4. Experiments

4.1. Dataset

We collected PDF files from various antivirus or antimalware companies and constructed a dataset through manual labelling process. There often exist several stream objects in a malicious PDF file, and one of more streams contains malicious actions. As we observed that all malicious streams contain JavaScript codes, we mark the objects as ‘malicious’ if they contain JavaScript codes, otherwise ‘benign’. The objects of benign PDF files are all marked as ‘benign’. Note that we do not employ whether to contain JavaScript as a feature at all. The proposed network will see only the raw byte sequence. The object streams are hexadecimal representations of text streams, as shown in Figure 8, where each line of the figure is a part of the conversion of Figures 2, 4, and 6, respectively.

The data statistics are summarized in Table 1, where each data instance is defined as a byte-level stream object. As shown in Figure 9, for each data file, multiple byte streams are collected, each of which is manually labelled with a positive (malicious) or a negative (benign) tag. The total amount of originally collected byte sequences was 4,371, but randomly downsampled 989 negative instances.

Note that the byte streams have different lengths as described in Figure 10, but the proposed network cannot handle such sequences of variable lengths. As the network is designed to grasp high-level patterns from collectable spatial clues of malicious actions, it is not necessary to use the whole sequence of different length at a time. Rather, we padded short sequences and cut away the remaining part from long sequences, so that all sequences have the same length of 1,000. When the network is trained with these fixed length sequences, it can be applied to divided byte sequences with the same size in a target file, so that it will predict whether the target file contains malware or not.

4.2. Model

We compared the proposed network with several representative classification methods such as support vector machine [25], decision tree, naïve bayes, and random forest [26]. The brief description and parameter settings of the methods are summarized in Table 2.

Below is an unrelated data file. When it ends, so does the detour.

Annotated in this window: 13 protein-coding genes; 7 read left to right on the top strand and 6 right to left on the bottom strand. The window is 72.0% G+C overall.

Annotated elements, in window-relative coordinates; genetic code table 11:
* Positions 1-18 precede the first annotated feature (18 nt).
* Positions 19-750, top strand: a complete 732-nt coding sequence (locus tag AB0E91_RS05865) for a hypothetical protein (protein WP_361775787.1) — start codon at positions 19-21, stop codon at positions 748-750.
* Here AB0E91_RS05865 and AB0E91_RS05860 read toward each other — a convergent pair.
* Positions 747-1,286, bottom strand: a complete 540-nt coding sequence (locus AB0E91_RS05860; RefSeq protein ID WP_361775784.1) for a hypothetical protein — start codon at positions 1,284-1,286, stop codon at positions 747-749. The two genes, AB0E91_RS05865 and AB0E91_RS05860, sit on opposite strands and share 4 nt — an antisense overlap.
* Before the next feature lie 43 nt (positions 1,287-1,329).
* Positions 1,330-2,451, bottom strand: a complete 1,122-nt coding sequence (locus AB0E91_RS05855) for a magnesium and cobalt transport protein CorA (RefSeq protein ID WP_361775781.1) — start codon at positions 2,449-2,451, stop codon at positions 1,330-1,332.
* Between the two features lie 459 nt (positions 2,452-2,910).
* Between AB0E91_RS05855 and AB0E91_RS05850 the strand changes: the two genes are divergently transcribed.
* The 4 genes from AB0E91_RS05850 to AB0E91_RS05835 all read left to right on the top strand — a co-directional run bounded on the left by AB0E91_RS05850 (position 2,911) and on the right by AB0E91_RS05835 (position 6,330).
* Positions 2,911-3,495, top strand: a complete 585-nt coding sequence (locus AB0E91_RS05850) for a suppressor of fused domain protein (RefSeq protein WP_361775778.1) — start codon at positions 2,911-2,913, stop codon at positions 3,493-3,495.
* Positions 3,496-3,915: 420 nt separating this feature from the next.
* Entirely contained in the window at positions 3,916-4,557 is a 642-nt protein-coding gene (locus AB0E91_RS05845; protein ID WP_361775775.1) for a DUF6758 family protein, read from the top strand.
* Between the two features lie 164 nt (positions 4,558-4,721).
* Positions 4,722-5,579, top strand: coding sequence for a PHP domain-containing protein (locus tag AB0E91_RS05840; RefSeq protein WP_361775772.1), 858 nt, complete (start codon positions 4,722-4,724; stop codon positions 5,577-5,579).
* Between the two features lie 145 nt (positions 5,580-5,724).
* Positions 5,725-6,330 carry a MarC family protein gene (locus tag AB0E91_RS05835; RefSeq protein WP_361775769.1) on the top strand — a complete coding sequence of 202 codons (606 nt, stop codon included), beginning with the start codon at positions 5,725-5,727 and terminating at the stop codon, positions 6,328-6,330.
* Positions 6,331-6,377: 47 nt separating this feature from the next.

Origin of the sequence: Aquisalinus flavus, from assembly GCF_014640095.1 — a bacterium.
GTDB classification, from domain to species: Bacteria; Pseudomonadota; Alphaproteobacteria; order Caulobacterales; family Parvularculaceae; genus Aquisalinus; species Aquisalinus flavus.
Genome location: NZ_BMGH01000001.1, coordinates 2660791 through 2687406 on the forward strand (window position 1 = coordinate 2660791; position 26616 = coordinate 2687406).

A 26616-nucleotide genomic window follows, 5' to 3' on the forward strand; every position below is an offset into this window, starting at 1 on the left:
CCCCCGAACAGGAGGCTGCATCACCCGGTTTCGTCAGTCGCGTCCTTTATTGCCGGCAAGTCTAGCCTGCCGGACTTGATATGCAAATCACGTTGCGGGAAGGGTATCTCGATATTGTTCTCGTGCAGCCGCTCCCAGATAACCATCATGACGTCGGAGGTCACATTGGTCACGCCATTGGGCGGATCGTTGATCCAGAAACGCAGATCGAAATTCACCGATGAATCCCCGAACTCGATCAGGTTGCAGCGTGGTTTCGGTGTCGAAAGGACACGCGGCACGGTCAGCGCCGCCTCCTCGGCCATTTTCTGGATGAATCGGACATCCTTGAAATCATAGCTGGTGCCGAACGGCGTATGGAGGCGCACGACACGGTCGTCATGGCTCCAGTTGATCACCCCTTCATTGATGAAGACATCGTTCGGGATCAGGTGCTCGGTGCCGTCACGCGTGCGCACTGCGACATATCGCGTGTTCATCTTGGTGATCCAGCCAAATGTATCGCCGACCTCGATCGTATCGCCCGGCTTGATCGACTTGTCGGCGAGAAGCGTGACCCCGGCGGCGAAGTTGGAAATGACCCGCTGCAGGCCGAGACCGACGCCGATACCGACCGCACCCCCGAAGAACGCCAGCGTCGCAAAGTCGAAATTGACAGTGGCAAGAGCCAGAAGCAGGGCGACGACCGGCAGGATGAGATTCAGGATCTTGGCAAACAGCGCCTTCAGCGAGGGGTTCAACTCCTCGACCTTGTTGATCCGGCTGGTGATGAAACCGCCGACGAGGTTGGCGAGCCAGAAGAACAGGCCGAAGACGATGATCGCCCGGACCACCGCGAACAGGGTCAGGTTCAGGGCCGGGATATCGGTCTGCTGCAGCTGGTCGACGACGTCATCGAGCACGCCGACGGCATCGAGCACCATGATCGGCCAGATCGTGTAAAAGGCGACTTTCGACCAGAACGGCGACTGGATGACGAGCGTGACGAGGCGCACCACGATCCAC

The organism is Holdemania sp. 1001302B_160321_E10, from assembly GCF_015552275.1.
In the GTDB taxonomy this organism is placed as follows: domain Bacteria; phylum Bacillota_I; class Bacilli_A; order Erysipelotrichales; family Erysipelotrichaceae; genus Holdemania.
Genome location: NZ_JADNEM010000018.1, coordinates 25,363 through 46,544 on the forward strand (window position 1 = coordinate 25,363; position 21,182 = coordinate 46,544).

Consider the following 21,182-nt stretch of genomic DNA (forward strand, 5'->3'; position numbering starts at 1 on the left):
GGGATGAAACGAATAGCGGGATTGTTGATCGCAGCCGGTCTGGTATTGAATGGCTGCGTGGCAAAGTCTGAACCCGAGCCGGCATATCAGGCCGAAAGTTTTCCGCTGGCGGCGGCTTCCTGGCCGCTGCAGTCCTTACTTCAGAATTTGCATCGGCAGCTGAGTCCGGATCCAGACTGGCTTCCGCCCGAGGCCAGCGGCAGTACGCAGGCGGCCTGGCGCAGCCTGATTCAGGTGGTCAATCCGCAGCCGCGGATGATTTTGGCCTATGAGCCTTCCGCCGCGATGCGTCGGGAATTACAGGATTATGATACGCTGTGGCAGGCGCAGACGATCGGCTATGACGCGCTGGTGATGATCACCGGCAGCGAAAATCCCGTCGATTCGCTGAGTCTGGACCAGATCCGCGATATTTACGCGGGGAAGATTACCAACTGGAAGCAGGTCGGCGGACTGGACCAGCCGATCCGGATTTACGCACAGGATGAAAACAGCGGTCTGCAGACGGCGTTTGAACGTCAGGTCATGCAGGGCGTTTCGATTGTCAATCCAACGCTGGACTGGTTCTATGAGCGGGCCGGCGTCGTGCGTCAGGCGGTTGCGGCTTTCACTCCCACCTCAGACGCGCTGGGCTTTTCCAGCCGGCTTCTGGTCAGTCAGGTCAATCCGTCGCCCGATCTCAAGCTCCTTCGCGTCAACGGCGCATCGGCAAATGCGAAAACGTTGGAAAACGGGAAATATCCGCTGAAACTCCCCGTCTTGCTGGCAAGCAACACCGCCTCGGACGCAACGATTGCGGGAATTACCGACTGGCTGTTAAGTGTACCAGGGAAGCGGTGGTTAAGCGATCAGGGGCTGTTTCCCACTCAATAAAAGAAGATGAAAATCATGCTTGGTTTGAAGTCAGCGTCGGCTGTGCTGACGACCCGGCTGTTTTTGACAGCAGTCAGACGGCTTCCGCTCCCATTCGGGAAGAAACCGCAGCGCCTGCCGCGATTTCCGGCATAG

We also examined various settings for our network, and the best setting was found as follows: (1) the embedding dimension E = 25, (2) C1 and C2 are set to 3, respectively, (3) pooling layer dimension P = 100, (4) K1 and K2 are 32 and 64, respectively, and (5) fully connected layer dimension F = 128, where the notations can be found in Figure 7. The two convolutional layers have strides (1, 25) and (1, 1), respectively, and the pooling layer has a nonoverlapping stride (100, 1). The sequence length S must be 1,000. Every layer takes rectified linear unit (ReLU) as an activation function except for the output layer that takes a softmax function. The cost function is defined as a cross entropy over all nodes of the output layer. Consequently, the total numbers of trainable parameters are 89,371.

We adopt Adam’s optimizer [27] with an initial learning rate of 0.001 to train our network. Our training recipe is as follows: (1) L2 gradient-clipping with 0.5, (2) drop-out [28] with a keeping probability 0.25 for the fully connected layer, and (3) batch normalization [29] for the two convolutional layers. We tried to use the regularization methods such as L2 regularization and decov [30] and observed no performance improvements, as the batch normalization and drop-out are known to have regularization effect themselves. The weight matrices of the convolutional layers, the FC layer, and the output layer are initialized by He’s algorithm [31], and bias vectors are initialized with zeros. In the following subsection, we demonstrate the performance of our network by experimental comparison with the other classifiers and different networks.

4.3. Result

One unfortunate aspect of the field of malware detection is that there is no available public dataset for various reasons. The dataset easily obtainable from public is often not of a sufficient quality, so previous studies could not compare performance (i.e., accuracy) across works because of different data characteristics and labelling procedures. It is inevitably hard to compare our performance with other state-of-the-art studies for the same reason. We compare our network with some comparative machine-learning methods and CNN models with different settings. The measurement is conducted using 10-fold cross validation, where the performance values (i.e., F1 score, precision, and recall) are averaged values of three distinct trials.

The experimental results are described in Table 3, where the two values for each cell correspond to the ‘benign’ and ‘malicious’ classes, respectively. For example, the F1 scores of random forest (RF) are 96.4 for ‘benign’ and 96.1 for ‘malicious’. For the four traditional machine-learning models (e.g., DT, NB, SVM, and RF), the values of the input sequence are treated as nominal values. We tested five different structures of CNNs. The first network, Emb+Conv+Conv+Pool+FC, is the best structure which has an embedding layer, two consecutive convolutional layers, a pooling layer, and a fully connected layer followed by an output layer. The number of epoch differs from networks according to the complexity (i.e., the number of layers and parameters) of the networks and the dataset size. For instance, the first network is trained through 30 epochs, whereas training of the second network requires 25 epochs.